Erik L. Petersen
By Jacob Hodnefield (Volume XV: Page 176)
Most of the Norwegian clergymen who came to serve the new settlements in America were
Lutherans -- a natural situation, as the state church in Norway was Lutheran. Erik L.
Petersen was one of the few who were of another persuasion. He came to the United States a
Roman Catholic and subsequently went over to the Protestant Episcopal Church; in the
Minnesota diocese he took charge of certain Episcopal missions. His experiences
demonstrate the difficulties encountered by a man who deviates from the pattern. Because
his story illustrates a condition that was general in Norwegian settlements as to the
attitude of the immigrants toward churches other than their own, it has a place in the
history of immigration.
Erik L. Petersen was born in Christiania, Norway, on October 27, 1844, the son of Emil
Petersen and his wife, née Brinkman. From his father he inherited the emotional
temperament that characterized his life and activities. Apparently he was left to himself
a great deal during his boyhood. The family was poor, and little provision was made for
his early education. Through the years, however, he managed to acquire considerable
learning, with some assistance from relatives and friends.
As a child he was befriended by a Catholic priest in Christiania who had charge of the
new St. Olaf Church, a mission of the Roman Catholic Church. This priest undoubtedly was
J. C. Lichtle. Petersen has stated that he became acquainted with Lichtle in 1857, which
would have been in the boy's thirteenth year. The influence of this priest turned him
towards the Catholic Church and resulted in his subsequent affiliation with it.
Erik became interested in dramatics at an early age, and as a consequence he prepared
for the stage. He made his debut at the Bergen Theater on April 7, 1859, when he was
fourteen. How successful this venture was, it is difficult to determine. He played in the
theater in Christiania from 1860 to 1862. After that he traveled as "improvisator"
(someone who entertained by giving readings or declamations) until 1866, probably
visiting Germany during that period. He spent at least part of the time in Denmark, for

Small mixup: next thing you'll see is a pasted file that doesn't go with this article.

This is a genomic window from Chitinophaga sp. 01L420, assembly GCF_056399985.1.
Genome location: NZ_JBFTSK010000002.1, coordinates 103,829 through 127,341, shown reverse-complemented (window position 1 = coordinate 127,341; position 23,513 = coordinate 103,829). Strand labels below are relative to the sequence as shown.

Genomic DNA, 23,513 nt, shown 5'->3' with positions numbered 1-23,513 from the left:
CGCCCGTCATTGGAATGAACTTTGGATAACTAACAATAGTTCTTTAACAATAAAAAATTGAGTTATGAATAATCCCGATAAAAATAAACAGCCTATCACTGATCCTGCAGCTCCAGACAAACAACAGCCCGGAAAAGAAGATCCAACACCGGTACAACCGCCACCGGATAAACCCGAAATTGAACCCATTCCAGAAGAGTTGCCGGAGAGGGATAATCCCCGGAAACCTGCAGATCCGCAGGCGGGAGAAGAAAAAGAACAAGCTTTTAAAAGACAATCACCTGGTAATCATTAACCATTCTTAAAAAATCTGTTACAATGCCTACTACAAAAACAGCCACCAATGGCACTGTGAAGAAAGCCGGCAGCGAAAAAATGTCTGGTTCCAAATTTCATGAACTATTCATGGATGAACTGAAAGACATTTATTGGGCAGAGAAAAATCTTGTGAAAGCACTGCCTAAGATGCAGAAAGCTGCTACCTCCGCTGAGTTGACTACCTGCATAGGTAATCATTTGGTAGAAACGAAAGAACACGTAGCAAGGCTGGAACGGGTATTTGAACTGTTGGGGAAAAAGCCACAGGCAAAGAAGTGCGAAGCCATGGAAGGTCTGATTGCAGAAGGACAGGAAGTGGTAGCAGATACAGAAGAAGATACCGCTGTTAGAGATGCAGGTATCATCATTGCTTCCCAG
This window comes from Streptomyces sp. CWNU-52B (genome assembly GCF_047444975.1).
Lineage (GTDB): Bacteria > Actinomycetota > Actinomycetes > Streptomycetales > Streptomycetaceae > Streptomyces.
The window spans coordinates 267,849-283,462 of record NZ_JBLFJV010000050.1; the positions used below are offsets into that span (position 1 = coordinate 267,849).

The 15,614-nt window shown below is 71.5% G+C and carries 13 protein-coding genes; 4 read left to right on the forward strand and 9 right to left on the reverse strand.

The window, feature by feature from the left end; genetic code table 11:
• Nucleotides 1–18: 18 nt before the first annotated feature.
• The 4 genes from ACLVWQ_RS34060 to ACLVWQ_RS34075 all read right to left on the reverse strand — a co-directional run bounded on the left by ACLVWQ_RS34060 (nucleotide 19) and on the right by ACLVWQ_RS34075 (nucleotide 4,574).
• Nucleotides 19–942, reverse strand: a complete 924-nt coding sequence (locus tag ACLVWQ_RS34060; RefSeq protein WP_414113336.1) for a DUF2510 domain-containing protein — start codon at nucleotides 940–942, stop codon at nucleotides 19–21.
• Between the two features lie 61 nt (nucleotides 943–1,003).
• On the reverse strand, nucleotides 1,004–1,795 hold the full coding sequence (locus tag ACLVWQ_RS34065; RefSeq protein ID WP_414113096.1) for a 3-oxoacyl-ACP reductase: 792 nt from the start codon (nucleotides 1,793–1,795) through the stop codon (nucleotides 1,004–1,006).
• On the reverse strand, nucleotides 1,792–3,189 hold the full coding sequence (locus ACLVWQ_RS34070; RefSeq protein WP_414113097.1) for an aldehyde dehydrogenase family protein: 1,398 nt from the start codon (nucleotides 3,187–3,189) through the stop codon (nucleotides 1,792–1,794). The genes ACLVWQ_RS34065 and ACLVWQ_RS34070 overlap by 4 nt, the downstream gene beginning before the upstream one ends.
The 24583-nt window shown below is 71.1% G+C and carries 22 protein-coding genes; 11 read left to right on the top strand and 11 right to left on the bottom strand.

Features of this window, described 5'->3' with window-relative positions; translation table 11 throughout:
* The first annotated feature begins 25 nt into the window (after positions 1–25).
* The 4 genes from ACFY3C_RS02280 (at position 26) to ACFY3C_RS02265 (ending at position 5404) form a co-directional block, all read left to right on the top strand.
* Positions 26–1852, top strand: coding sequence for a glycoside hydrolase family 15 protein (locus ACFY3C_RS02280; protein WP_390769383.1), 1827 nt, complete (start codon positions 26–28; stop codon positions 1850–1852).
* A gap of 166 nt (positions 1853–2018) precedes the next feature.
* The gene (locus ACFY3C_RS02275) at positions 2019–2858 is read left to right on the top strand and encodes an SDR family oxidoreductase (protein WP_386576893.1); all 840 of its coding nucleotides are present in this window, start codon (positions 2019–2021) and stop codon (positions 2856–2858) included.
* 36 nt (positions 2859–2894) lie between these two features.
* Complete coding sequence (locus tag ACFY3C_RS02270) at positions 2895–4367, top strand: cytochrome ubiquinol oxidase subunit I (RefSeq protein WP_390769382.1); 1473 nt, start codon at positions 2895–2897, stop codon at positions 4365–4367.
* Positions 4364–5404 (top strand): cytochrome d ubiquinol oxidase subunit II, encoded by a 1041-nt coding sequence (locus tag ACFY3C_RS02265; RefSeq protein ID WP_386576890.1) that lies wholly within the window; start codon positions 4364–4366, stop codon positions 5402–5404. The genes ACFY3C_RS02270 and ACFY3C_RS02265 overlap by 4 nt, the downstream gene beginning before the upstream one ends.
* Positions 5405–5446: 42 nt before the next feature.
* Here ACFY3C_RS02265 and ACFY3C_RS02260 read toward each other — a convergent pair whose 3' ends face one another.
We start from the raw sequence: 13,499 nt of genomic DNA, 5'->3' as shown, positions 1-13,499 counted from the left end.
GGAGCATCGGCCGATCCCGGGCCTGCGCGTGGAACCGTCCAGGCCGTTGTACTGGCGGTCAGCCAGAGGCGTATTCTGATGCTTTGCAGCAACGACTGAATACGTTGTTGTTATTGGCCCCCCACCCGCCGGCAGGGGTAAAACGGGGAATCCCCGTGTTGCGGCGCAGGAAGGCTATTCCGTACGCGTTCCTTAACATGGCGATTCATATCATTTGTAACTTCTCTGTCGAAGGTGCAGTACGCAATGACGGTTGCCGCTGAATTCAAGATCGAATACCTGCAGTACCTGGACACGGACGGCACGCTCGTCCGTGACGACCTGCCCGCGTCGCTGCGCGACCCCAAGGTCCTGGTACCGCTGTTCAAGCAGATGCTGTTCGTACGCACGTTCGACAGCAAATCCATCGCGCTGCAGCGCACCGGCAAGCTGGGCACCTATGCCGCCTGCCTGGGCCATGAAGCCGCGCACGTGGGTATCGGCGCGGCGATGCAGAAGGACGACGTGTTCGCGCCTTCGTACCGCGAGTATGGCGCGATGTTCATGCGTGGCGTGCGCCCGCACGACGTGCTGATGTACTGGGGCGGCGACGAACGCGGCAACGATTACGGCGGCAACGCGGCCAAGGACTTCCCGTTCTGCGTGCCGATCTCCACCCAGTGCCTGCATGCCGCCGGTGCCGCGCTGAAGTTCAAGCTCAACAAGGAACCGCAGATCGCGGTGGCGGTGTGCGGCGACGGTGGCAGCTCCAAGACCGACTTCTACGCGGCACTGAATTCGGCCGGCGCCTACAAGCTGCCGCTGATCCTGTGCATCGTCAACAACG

apparently his last engagement was in the Copenhagen theater. He was not more than
twenty-two, therefore, when he left the theatrical profession after seven years.
The following year, 1867, he began his studies in preparation for the ministry. At one
time he had intended to enter a monastery, but circumstances decided otherwise. The
Catholic mission in Norway, represented by the St. Olaf Church in Christiania, was then
controlled by the Barnabites from Germany, and was under the supervision of Father J. D.
Stub. Petersen would have preferred to go to Germany to train for the priesthood, but he
did not have the means. With the assistance of Father Stub, he was entered in the
Barnabite Cloister in Aubigny a la Mer, France, in 1867, a step which he afterwards
In an autobiographical essay, "Cloister Days,
he tells about the
journey via Lübeck and Paris to the House of St. Alfonso de Liguori, where he was to
remain for a year as a novice. There he entered upon his period of contemplation,
self-examination, and preparation. The institution was Italian in origin, and the members
were not popular in the French community where it was situated. There were four priests,
three lay brothers, and four novices. The group lived in solitude. The church was small,
on a desolate country road. At Aubigny, Petersen read the breviary and was given
permission to study French and Latin. After a time he obtained the freedom of the library,
and there he became acquainted with a rich store of French literature.
He was in doubt where he should go from Aubigny, as Father Stub and the Barnabites had
relinquished the mission in Norway. Father Stub assisted him again, however, and he
journeyed to Monza, Italy, to the Santa Maria de Carrobiolo cloister, a Barnabite
institution, which was chosen for him because there were supposed to be several
Scandinavian students there. He found but one Scandinavian student, a Swede. The place was
unattractive, the accommodations were poor, and he did not feel welcome. He was soon
transferred to the mission seminary of San Colocero in Milan, Italy, a Jesuit institution.
Subsequently he went to the College Brignole Sale, an institution where missionaries for
America were educated.
Petersen now determined to become a missionary to the Norwegians in America. This
decision was induced by false reports about religious conditions in the New World. Echoes
of the controversies among the Norwegian Lutheran synods in America reached Europe, and
these apparently were interpreted erroneously. His own explanation in "Cloister
Days" is clear and to the point:
St. Paul, Minnesota, where Bishop T. L. Grace resided, was a place where thousands of
my countrymen had settled. Among them, so I had been told, was a movement on foot towards
Catholicism, and Catholic priests of Scandinavian nationality were all that was needed to
lead said movement.
Such were the reports which had induced me to go to America, and to St. Paul in
particular. Having arrived there I soon found out, to my great dismay, that the idea of a
tendency among the Norwegians towards Catholicism was a mere phantom arising from a
misunderstanding of the actual state of things. The facts were: In the course of the
dissensions among the Scandinavian Lutherans in America, the "Synod" had
repeatedly been charged with Catholic sympathies -- a suspicion which said
"Synod" through its efforts in favor of "secret confessons,"
"secret conferences," etc., had itself corroborated, and in this way the
Catholics had very naturally been led to look upon the Synod as a connecting link between
their church and the Lutherans.
I was not long in finding out the mistake, and it was this discovery that perfectly
Petersen was ordained a deacon by the Archbishop of Genoa in 1872, and he migrated to